Black Beauty in Walter Mosley’s Easy Rawlins Mystery Series
This chapter discusses how Walter Mosley’s rendering of African American women, particularly EttaMae Harris, a recurring character in the Easy Rawlins series, presents an alternative aesthetic in which they represent beauty, power, vulnerability, and Easy’s own longing for home. It presents a reading of Little Scarlet, the ninth installment in the series, because it exemplifies Mosley’s reconsideration of black womanhood, challenging both representations of black women in African American literature and views of them in mainstream society.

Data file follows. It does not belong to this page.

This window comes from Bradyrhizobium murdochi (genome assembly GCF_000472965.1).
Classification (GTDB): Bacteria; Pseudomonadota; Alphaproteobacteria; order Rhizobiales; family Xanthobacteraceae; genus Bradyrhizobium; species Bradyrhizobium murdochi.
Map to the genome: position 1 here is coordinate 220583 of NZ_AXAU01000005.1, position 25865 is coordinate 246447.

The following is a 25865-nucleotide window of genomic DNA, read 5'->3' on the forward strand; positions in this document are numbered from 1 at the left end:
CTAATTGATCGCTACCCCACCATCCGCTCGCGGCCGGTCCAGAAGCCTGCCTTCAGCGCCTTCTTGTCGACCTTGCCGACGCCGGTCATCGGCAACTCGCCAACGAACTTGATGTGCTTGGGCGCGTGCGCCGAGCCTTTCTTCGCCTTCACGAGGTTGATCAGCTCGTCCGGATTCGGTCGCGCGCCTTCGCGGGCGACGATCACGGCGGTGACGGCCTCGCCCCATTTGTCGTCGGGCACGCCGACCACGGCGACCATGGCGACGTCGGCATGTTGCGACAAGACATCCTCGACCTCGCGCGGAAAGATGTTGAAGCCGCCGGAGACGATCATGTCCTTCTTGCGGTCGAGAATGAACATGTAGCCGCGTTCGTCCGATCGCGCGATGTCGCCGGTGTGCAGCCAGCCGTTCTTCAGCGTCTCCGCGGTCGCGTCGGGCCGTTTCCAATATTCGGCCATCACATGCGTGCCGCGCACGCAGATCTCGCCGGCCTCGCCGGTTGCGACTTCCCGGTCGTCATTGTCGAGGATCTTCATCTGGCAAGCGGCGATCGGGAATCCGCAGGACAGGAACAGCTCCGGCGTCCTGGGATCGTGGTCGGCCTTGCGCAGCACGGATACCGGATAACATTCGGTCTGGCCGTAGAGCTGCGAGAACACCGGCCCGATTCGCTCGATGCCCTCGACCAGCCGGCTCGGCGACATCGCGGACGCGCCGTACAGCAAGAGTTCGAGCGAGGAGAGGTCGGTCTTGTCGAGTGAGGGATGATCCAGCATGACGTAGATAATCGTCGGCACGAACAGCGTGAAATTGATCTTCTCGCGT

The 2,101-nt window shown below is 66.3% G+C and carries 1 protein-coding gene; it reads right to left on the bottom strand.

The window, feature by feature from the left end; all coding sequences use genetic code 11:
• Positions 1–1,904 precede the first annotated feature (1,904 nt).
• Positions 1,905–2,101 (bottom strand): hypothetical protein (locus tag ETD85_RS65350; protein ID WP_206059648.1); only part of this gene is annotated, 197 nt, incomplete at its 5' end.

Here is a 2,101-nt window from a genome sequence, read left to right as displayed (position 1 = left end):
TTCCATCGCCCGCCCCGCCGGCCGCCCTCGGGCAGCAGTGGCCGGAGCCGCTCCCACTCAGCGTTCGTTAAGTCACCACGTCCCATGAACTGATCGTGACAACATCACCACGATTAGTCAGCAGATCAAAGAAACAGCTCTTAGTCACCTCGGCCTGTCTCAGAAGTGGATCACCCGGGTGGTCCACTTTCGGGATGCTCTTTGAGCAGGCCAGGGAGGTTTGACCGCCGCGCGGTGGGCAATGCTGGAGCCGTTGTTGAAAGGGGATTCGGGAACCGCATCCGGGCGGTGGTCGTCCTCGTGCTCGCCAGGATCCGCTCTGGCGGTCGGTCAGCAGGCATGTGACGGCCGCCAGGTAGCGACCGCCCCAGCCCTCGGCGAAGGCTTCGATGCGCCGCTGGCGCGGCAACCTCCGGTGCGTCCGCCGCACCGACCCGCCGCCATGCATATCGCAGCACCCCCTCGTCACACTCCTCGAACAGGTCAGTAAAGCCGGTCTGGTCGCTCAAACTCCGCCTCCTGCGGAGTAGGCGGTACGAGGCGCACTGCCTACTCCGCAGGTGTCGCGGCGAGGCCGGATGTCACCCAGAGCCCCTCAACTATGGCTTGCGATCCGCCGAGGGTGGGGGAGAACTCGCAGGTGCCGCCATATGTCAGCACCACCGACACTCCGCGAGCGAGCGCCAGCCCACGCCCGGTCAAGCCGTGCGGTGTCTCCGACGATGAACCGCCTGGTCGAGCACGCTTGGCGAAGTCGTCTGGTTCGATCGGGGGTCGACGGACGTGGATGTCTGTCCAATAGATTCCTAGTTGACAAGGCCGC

University Press of Mississippi requires a subscription or purchase to access the full text of books within the service. Public users can however freely search the site and view the abstracts and keywords for each book and chapter.
If you think you should have access to this title, please contact your librarian.
To troubleshoot, please check our FAQs , and if you can't find the answer there, please contact us.